17 Mar Dietary Supplements: Buyer Beware?
Have you ever taken a dietary supplement? According to survey data from 2014, 68% of all U.S. adults report taking some sort of dietary supplement, which seems to be a growing trend among consumers.
From 2009 to 2013, data from Euromonitor International shows that sales of vitamins and dietary supplements increased globally from $19.7 to $24.6 billion! The rising interest in natural health remedies and greater availability of supplements are two likely reasons for this trend. However, a recent study of dietary supplements in New York State suggests that caution is warranted. Here’s why.
Based on a history of complaints regarding the safety and effectiveness of dietary supplements, the New York Attorney General recently commissioned an investigation to test dietary and herbal supplements sold at common stores. The study found that 4 of 5 (80%) products contained none of the herbs on the label (crazy, right!?). Instead, they were filled with unlabeled, so-called “filler” ingredients, like rice, beans, pine, citrus, asparagus, primrose, wheat, and others.
In recent years The Food and Drug Administration (FDA) has also released cautionary reports on supplement use, noting that certain “natural” supplements have been found to contain hidden active ingredients not listed on the label. Most notably, this has included ingredients only approved for prescription medications, which may cause severe side effects.
How Do Companies Get Away with This?
In the U.S., the FDA sets minimum quality and safety standards that all dietary supplements must meet. However, unlike the rules for medications, FDA-approval is not necessary for dietary supplements prior to entering the market. It’s the manufacturers’ responsibility to make sure that their products meet these standards. Along these lines, the FDA does not review supplements for effectiveness. For new ingredients, the manufacturer must only submit data on its safety.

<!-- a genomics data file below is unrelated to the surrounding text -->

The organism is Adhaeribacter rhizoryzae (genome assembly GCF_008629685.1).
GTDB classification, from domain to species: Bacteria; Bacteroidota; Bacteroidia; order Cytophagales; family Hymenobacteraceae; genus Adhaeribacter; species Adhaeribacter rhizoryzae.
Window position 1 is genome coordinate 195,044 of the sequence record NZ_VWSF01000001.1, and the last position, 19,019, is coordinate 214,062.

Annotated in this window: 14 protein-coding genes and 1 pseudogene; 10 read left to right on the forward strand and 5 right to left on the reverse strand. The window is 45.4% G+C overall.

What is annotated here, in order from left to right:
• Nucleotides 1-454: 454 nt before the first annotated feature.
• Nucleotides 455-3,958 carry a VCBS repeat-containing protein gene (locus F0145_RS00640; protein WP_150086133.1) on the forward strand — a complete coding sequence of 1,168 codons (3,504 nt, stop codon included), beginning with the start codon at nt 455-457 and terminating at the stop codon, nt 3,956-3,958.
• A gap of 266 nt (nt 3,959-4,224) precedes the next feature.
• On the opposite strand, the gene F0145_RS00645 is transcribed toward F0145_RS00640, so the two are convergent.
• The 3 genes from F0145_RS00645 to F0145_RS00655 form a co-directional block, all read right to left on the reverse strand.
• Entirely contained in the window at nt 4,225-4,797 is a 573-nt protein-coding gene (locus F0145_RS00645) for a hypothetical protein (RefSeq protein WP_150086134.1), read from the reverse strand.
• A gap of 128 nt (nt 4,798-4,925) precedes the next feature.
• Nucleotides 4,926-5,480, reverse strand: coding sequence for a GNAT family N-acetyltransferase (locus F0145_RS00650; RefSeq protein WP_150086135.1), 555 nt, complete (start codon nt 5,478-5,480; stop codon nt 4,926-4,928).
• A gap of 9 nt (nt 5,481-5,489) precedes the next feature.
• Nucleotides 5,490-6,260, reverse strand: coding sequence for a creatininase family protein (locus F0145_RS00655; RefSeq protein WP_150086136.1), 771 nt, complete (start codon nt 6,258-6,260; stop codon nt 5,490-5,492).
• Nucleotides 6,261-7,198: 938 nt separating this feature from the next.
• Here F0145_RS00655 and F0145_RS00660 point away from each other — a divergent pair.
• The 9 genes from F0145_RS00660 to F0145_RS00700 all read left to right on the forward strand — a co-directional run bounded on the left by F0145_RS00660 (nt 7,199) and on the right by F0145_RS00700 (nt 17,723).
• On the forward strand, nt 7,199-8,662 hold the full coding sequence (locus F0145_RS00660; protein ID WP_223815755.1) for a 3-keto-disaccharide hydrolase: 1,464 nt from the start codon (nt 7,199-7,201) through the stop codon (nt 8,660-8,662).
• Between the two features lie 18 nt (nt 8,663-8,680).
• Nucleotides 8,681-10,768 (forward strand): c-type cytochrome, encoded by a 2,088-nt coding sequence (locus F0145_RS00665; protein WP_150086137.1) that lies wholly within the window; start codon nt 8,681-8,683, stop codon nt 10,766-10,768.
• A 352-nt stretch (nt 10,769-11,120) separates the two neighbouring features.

This difference between supplements and medications is an important point. Although the FDA takes action against products found to be unsafe, contaminated, or misbranded, there are some products that “slip through the cracks” and may remain on the market despite not meeting standards.
Take-Home: Advice for Consumers
Ultimately, a balanced, nutritious diet should be enough to help keep you healthy. However, if you do choose to use a dietary supplement, here are few tips to keep in mind:
- Check with a healthcare professional or registered dietitian: They can offer advice on a supplement’s safety, side effects, and other considerations for you to know. They can also provide guidance on whether it’s even necessary or worthwhile to spend your money on it.
- Be careful if mixing medications and dietary supplements: Certain supplements can interact with or reduce the effectiveness of medications, leading to unexpected effects. For example, a variety of drugs are less effective when taken with the herbal supplement St. John’s Wort. This interaction can have serious health consequences depending on the medication or condition.
- Read the product’s label fully, especially the health claims. Do they sound exaggerated, unrealistic, or extreme? Additionally, remember that “natural” labeling is not well defined, nor does it guarantee that a product is safe. Plenty of natural or herbal supplements can interact with medications (as mentioned above), or have negative side effects.
- Visit the product’s website for more detailed information. This might explain the manufacturers’ safety testing protocol, or summarize findings from research to support any claimed benefits. Be wary of products supported only by undocumented reports, testimonials from consumers, or “internal” data that is not shared.
For more resources and tips for using supplements, check out the FDA’s website, which offers a Safety Reporting Portal (SRP) where consumers can report any problems with a dietary supplement, and a safety and advisories page with up-to-date information on FDA-regulated products.